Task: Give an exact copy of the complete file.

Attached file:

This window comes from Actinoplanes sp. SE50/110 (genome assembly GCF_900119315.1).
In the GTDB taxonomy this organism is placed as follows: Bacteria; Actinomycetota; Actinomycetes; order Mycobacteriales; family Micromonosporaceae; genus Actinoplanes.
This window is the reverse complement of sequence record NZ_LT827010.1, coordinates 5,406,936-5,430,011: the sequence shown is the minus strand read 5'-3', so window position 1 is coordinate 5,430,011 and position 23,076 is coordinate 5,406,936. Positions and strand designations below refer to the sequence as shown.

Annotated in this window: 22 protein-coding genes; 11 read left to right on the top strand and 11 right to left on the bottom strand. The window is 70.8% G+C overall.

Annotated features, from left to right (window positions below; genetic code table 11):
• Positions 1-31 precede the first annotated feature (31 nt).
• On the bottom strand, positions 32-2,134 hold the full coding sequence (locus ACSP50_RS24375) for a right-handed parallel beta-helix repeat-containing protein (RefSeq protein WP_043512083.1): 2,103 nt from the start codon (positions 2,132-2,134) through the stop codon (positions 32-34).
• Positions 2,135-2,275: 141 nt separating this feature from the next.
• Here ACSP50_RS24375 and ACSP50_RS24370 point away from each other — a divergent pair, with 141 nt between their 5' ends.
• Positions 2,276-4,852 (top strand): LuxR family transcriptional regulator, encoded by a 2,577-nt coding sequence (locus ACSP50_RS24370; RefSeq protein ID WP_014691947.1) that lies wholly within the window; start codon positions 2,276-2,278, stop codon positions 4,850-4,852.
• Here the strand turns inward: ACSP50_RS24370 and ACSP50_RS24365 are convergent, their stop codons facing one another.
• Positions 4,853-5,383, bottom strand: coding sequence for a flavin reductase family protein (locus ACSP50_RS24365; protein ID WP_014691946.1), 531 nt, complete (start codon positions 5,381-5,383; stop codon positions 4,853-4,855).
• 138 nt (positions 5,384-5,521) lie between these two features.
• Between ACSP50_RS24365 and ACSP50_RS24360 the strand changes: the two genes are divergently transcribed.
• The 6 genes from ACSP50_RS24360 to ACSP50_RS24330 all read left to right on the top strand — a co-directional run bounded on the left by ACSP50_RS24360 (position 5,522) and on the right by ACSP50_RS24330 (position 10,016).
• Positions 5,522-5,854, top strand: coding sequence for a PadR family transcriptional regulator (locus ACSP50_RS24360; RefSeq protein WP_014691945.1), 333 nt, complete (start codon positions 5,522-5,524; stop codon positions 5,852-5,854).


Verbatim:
This window comes from Actinoplanes sp. SE50/110 (genome assembly GCF_900119315.1).
In the GTDB taxonomy this organism is placed as follows: Bacteria; Actinomycetota; Actinomycetes; order Mycobacteriales; family Micromonosporaceae; genus Actinoplanes.
This window is the reverse complement of sequence record NZ_LT827010.1, coordinates 5,406,936-5,430,011: the sequence shown is the minus strand read 5'-3', so window position 1 is coordinate 5,430,011 and position 23,076 is coordinate 5,406,936. Positions and strand designations below refer to the sequence as shown.

Annotated in this window: 22 protein-coding genes; 11 read left to right on the top strand and 11 right to left on the bottom strand. The window is 70.8% G+C overall.

Annotated features, from left to right (window positions below; genetic code table 11):
• Positions 1-31 precede the first annotated feature (31 nt).
• On the bottom strand, positions 32-2,134 hold the full coding sequence (locus ACSP50_RS24375) for a right-handed parallel beta-helix repeat-containing protein (RefSeq protein WP_043512083.1): 2,103 nt from the start codon (positions 2,132-2,134) through the stop codon (positions 32-34).
• Positions 2,135-2,275: 141 nt separating this feature from the next.
• Here ACSP50_RS24375 and ACSP50_RS24370 point away from each other — a divergent pair, with 141 nt between their 5' ends.
• Positions 2,276-4,852 (top strand): LuxR family transcriptional regulator, encoded by a 2,577-nt coding sequence (locus ACSP50_RS24370; RefSeq protein ID WP_014691947.1) that lies wholly within the window; start codon positions 2,276-2,278, stop codon positions 4,850-4,852.
• Here the strand turns inward: ACSP50_RS24370 and ACSP50_RS24365 are convergent, their stop codons facing one another.
• Positions 4,853-5,383, bottom strand: coding sequence for a flavin reductase family protein (locus ACSP50_RS24365; protein ID WP_014691946.1), 531 nt, complete (start codon positions 5,381-5,383; stop codon positions 4,853-4,855).
• 138 nt (positions 5,384-5,521) lie between these two features.
• Between ACSP50_RS24365 and ACSP50_RS24360 the strand changes: the two genes are divergently transcribed.
• The 6 genes from ACSP50_RS24360 to ACSP50_RS24330 all read left to right on the top strand — a co-directional run bounded on the left by ACSP50_RS24360 (position 5,522) and on the right by ACSP50_RS24330 (position 10,016).
• Positions 5,522-5,854, top strand: coding sequence for a PadR family transcriptional regulator (locus ACSP50_RS24360; RefSeq protein WP_014691945.1), 333 nt, complete (start codon positions 5,522-5,524; stop codon positions 5,852-5,854).